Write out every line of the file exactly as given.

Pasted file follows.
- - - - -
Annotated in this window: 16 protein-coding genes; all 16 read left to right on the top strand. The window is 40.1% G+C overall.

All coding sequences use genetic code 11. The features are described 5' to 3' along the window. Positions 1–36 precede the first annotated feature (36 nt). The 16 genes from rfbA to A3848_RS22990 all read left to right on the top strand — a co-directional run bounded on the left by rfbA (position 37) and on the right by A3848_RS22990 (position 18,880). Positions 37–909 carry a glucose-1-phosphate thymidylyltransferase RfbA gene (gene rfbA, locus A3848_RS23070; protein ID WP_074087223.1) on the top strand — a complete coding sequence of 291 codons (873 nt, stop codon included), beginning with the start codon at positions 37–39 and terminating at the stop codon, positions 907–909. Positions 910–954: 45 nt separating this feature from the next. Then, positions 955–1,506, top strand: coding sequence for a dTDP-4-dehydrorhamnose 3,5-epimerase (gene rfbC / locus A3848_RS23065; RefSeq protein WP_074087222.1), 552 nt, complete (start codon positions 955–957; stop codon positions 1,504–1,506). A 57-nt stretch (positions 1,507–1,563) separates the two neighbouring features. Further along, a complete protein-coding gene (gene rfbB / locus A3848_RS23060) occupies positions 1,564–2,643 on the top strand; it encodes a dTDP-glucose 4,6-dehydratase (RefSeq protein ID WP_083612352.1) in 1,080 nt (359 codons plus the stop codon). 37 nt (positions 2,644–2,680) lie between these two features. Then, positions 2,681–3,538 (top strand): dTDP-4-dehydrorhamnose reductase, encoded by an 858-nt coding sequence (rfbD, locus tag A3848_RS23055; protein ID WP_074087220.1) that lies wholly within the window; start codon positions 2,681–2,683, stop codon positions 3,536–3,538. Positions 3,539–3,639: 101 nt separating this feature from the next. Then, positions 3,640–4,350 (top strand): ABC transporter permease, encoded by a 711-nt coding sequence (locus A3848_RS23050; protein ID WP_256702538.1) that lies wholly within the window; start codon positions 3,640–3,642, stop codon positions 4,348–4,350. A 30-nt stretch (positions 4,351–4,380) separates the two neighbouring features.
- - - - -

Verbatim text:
Annotated in this window: 16 protein-coding genes; all 16 read left to right on the top strand. The window is 40.1% G+C overall.

All coding sequences use genetic code 11. The features are described 5' to 3' along the window. Positions 1–36 precede the first annotated feature (36 nt). The 16 genes from rfbA to A3848_RS22990 all read left to right on the top strand — a co-directional run bounded on the left by rfbA (position 37) and on the right by A3848_RS22990 (position 18,880). Positions 37–909 carry a glucose-1-phosphate thymidylyltransferase RfbA gene (gene rfbA, locus A3848_RS23070; protein ID WP_074087223.1) on the top strand — a complete coding sequence of 291 codons (873 nt, stop codon included), beginning with the start codon at positions 37–39 and terminating at the stop codon, positions 907–909. Positions 910–954: 45 nt separating this feature from the next. Then, positions 955–1,506, top strand: coding sequence for a dTDP-4-dehydrorhamnose 3,5-epimerase (gene rfbC / locus A3848_RS23065; RefSeq protein WP_074087222.1), 552 nt, complete (start codon positions 955–957; stop codon positions 1,504–1,506). A 57-nt stretch (positions 1,507–1,563) separates the two neighbouring features. Further along, a complete protein-coding gene (gene rfbB / locus A3848_RS23060) occupies positions 1,564–2,643 on the top strand; it encodes a dTDP-glucose 4,6-dehydratase (RefSeq protein ID WP_083612352.1) in 1,080 nt (359 codons plus the stop codon). 37 nt (positions 2,644–2,680) lie between these two features. Then, positions 2,681–3,538 (top strand): dTDP-4-dehydrorhamnose reductase, encoded by an 858-nt coding sequence (rfbD, locus tag A3848_RS23055; protein ID WP_074087220.1) that lies wholly within the window; start codon positions 2,681–2,683, stop codon positions 3,536–3,538. Positions 3,539–3,639: 101 nt separating this feature from the next. Then, positions 3,640–4,350 (top strand): ABC transporter permease, encoded by a 711-nt coding sequence (locus A3848_RS23050; protein ID WP_256702538.1) that lies wholly within the window; start codon positions 3,640–3,642, stop codon positions 4,348–4,350. A 30-nt stretch (positions 4,351–4,380) separates the two neighbouring features.